The new Electric Dreams scifi anthology series has debuted on Amazon, and among the episodes is an intriguing post-apocalyptic adventure called “Autofac.” It’s the second episode of the series (Episode 8 on Channel 4), and it’s pretty much scifi at its best. But some viewers might finish the episode and need an explanation about just how some of those twists and turns worked, and exactly what conclusion we were left with at the end. Yes, the episode can get a little confusing at times. So this post will unpack it and explain the most important twists. This article will, of course, have spoilers for Electric Dreams Autofac. Only continue reading if you’ve already seen the episode.
First, yes, this episode did take place in a post-apocalyptic world. Humanity had a big war, and everything was destroyed except for massive factories that were powered by artificial intelligence. This factory AI creation was called Autofac. And yes, Autofac was still running automatically, still powered by AI, polluting the world and creating items that no one needed. It believed its mission was to support humanity and provide for us.
The big twist that we learn at the end is that humanity did not survive the war. As Alice quickly explained to Emily, humanity had gone extinct shortly after the war ended. In order to try to continue its mission, Autofac then created its own version of humans. Each human was modeled after someone who truly existed, just like Alice was modeled after a VR engineer at Autofac. And all around the world, small communities of identical clone androids existed so they could continue to consume Autofac’s products. They were not self aware and did not know that they were androids. Yes, this means that everyone was a robot clone, even Connor and Emily. (If Connor looks familiar, it’s because he played Sebastian Monroe on another post-apocalyptic show, Revolution.)
But there was a bug with Emily’s particular group. They rebelled — which they are not supposed to do. So when Alice answered Emily’s customer service question, she was not going to help them. She was going to explore if they truly had an error and, if so, she was going to simply have them destroyed and replaced with new androids/robot human clones.
Emily, however, didn’t end up reprogramming Alice like she told Connor and the others that she had. Instead, they made a deal that Alice would let them into the factory in exchange for Emily not blanking her “mind.” And Alice, all along, had a plan to lure Emily in so she could study what was wrong with her, identify the error, and correct it. But Emily planned for Alice to do this. Alice appeared one step ahead of Emily, but Emily was actually one step ahead of her.
This is because Emily is the only one who became truly self aware and realized that she was a robot. The factory programmed in filters to prevent the robot humans from realizing this, but Emily was able to push past that programming to see who she really was. Most of the human robots just see blood when they’re hurt because of a filter. But Emily saw her robot brain; she saw her true self. Armed with this knowledge, she devised a plan.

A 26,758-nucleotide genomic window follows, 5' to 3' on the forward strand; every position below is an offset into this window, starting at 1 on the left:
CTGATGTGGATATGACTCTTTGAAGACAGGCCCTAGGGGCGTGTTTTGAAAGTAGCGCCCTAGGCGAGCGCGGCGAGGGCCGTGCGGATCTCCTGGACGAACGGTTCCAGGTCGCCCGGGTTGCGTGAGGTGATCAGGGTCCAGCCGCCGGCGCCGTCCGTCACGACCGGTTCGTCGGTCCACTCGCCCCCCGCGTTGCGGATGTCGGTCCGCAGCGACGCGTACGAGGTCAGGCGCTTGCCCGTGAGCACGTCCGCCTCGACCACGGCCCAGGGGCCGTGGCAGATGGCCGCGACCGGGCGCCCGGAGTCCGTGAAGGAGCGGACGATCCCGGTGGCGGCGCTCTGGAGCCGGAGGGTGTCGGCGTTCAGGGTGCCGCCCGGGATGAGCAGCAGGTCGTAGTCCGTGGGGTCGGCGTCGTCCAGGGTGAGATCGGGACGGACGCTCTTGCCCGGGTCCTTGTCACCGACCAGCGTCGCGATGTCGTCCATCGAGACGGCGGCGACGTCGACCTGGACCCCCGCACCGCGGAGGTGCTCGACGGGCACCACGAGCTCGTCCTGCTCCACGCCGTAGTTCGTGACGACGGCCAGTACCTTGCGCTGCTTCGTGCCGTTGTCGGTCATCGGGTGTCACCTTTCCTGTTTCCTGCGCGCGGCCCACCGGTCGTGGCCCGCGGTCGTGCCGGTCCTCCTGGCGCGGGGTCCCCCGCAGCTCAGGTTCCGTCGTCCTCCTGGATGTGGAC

Emily let Alice think she was being lured into the factory, but that’s what she wanted. Years ago, she planted a virus inside her programming so she’d be ready for this day. And when Alice was studying Emily’s code, Emily was planting a virus into the factory’s systems. She succeeded in shutting down the factory and preventing them from killing her community and replacing them all with new robots.
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Emily first came to the realization of who she truly was when she found a Wired magazine on one of her outings. This is why she was so secretive about the Wired magazine and wouldn’t let anyone see it. Inside the magazine was a picture of the person that she was modeled after:
Every single “robot human” is modeled after someone. Emily was modeled after Emily Zabriskie, the creator and founder of Autofac and the artificial intelligence that runs it. The flaw in the Autofac’s creation is that sometimes the minds they are modeled after somehow seep into the robots’ consciousness. In Emily’s dreams, she was seeing memories of how her original self had died — in a nuclear explosion, watching the plant she created destroyed. Her original self’s genius and knowledge of AI also seeped through to a degree, allowing Emily to achieve that self awareness that let her take down Autofac.
After destroying the factory, Emily returned to live out a “normal” life. We’re left with a few questions. First, is she going to reveal to the community who they really are? And did she destroy all the factories through a virus that’s spreading, or just Autofac? And won’t they need Autofac at some point to fix issues that may come up in the future? Ultimately we’re left with a few small questions, but the major ones are answered in a compelling and satisfying post-apocalyptic story.
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